Sharon Hillier, PhD

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Sharon Hillier, PhD

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Richard Sweet Professor of Reproductive Infectious Disease; Vice-Chair for Faculty Affairs; Professor, Departments of Obstetrics, Gynecology and Reproductive Sciences and Microbiology and Molecular Genetics, University of Pittsburgh School of Medicine; Director of Reproductive Infectious Disease Research, UPMC Magee-Womens Hospital
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Dr. Hillier is an internationally recognized microbiologist whose work has influenced a nascent field of research in which women’s health and HIV prevention concerns intersect. She is principal investigator of the University of Pittsburgh-based Microbicide Trials Network (MTN), an HIV/AIDS clinical trials network established in 2006 by the U.S. National Institutes of Health (NIH). At the MTN, Dr. Hillier leads an international team of investigators and community and industry partners at more than 25 clinical research sites on four continents, directing an ambitious research agenda imposed by the urgency of the global HIV/AIDS epidemic. MTN’s broad range of clinical trials includes studies considered among the most critically important for advancing the field of HIV prevention.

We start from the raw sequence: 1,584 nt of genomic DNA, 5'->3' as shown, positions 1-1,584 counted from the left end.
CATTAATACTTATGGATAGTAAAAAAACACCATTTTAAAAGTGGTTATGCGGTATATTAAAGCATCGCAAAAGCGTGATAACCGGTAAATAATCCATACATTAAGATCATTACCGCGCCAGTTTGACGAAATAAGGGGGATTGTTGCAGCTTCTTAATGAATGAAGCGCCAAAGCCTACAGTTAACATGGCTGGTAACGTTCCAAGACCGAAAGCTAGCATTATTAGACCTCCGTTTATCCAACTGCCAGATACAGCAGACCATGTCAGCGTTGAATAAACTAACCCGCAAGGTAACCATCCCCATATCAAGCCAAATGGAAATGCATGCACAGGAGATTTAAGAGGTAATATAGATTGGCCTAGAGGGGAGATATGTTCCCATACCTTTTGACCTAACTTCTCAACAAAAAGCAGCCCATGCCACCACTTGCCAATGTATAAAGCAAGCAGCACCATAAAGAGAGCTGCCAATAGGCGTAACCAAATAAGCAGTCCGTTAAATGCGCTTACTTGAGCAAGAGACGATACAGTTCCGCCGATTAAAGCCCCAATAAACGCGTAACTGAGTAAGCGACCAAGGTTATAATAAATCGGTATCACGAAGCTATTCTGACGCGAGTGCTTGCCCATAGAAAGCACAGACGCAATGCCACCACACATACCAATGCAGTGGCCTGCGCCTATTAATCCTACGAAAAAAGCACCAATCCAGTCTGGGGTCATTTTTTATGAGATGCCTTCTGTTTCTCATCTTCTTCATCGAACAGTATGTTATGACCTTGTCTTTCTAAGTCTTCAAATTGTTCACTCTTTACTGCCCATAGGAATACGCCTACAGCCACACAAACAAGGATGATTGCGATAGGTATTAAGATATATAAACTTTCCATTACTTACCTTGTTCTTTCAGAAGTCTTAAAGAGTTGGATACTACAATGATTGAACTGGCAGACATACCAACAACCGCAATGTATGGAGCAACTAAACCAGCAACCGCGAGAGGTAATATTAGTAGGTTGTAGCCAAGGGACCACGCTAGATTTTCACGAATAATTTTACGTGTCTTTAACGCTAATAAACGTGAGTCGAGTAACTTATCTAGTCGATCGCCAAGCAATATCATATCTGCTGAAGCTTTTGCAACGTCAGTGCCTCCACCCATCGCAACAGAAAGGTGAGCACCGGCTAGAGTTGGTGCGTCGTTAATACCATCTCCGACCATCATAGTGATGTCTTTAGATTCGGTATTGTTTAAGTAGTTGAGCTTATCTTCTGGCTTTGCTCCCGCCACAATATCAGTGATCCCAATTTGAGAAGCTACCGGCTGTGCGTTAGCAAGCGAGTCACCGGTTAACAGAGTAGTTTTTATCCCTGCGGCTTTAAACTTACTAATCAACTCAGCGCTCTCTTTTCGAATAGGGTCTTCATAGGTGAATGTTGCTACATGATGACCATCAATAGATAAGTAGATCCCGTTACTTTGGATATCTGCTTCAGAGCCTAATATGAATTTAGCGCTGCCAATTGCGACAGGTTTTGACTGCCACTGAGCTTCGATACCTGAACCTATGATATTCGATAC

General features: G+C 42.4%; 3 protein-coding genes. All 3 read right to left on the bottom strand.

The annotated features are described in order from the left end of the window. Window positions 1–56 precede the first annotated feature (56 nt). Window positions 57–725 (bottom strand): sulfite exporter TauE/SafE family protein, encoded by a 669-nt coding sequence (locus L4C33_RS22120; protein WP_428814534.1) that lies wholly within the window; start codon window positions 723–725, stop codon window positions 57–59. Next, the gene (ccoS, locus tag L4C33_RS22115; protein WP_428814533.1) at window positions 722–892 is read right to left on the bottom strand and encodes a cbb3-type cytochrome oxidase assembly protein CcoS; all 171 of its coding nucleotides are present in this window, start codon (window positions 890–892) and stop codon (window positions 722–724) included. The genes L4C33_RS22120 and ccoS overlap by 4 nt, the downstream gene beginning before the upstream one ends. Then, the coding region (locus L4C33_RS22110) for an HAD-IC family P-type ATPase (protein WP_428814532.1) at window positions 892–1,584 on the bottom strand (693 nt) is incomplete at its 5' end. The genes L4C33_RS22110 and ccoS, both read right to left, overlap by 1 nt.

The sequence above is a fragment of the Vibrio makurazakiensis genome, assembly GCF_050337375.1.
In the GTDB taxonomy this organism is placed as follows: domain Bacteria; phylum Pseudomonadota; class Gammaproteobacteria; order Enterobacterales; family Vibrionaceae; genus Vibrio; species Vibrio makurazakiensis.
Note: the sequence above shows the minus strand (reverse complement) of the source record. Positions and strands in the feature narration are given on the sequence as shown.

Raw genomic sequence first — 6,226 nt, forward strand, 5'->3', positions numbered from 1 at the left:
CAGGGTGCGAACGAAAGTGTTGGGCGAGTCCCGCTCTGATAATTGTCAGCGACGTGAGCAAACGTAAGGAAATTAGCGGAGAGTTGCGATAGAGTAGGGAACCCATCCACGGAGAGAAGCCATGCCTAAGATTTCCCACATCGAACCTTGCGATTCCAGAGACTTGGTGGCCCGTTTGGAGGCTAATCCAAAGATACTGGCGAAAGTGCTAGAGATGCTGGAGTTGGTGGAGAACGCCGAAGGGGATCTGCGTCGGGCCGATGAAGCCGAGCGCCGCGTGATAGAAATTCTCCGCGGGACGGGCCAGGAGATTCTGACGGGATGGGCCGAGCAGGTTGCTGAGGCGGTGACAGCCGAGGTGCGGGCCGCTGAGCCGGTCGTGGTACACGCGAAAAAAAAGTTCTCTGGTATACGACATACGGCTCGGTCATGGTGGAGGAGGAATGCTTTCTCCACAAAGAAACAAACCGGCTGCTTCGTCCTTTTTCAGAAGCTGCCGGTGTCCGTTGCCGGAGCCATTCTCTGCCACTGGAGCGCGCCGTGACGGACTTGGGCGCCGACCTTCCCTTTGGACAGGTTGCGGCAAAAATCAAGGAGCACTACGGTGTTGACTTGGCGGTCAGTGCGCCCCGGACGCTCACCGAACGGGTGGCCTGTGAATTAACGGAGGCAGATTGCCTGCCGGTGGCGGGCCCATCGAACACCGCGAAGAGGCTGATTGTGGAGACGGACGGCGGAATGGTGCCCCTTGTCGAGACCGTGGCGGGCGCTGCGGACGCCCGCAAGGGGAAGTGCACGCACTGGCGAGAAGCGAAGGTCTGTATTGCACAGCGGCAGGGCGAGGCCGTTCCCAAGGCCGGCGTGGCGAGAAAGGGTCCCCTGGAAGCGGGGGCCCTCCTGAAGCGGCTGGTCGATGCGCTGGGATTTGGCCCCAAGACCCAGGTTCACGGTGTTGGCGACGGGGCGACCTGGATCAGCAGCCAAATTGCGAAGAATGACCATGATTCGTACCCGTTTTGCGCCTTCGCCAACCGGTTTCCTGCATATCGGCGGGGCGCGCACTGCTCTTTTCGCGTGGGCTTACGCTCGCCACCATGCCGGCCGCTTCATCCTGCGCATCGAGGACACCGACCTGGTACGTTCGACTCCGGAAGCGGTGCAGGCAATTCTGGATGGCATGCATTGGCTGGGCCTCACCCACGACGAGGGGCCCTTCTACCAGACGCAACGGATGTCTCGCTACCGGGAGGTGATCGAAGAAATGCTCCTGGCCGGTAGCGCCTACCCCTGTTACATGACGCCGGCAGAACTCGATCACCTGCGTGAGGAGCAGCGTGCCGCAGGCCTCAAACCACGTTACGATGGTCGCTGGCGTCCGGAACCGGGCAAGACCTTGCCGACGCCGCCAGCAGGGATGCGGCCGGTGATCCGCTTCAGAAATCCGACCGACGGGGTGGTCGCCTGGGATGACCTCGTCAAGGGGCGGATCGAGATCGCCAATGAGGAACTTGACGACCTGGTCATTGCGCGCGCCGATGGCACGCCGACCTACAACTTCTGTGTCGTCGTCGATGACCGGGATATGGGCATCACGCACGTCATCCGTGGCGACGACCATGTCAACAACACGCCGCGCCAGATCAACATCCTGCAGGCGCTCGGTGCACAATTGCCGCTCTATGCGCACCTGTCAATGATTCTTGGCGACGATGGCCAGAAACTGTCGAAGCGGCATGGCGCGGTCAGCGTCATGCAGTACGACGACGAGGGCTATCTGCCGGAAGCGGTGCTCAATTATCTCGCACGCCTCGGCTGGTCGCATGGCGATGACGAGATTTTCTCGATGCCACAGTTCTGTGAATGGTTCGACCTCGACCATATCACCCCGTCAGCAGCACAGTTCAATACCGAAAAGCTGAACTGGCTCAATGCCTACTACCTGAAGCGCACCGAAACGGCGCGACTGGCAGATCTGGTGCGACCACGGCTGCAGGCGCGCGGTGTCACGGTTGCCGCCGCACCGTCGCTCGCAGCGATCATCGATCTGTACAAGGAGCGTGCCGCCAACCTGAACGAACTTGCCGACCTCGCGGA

In her laboratory, Dr. Hillier’s research has focused on understanding both the preventive and causative roles that certain microorganisms in the vagina have with respect to genital tract infections, sexually transmitted infections (STIs), including HIV, and pre-term birth; and on the evaluation of vaginal microbicides for prevention of STIs in women. In addition to her role as principal investigator for the MTN, Dr. Hillier is principal investigator of an NIH-funded program project grant looking at alternative formulations for microbicides, and she is an investigator of on a study describing novel bacteria associated with pelvic inflammatory disease. In addition, Dr. Hillier is co-investigator of a study funded by the Bill & Melinda Gates Foundation examining whether the use of different hormonal contraceptive methods alter immune cells in the genital tract, making them more susceptible to HIV infection.

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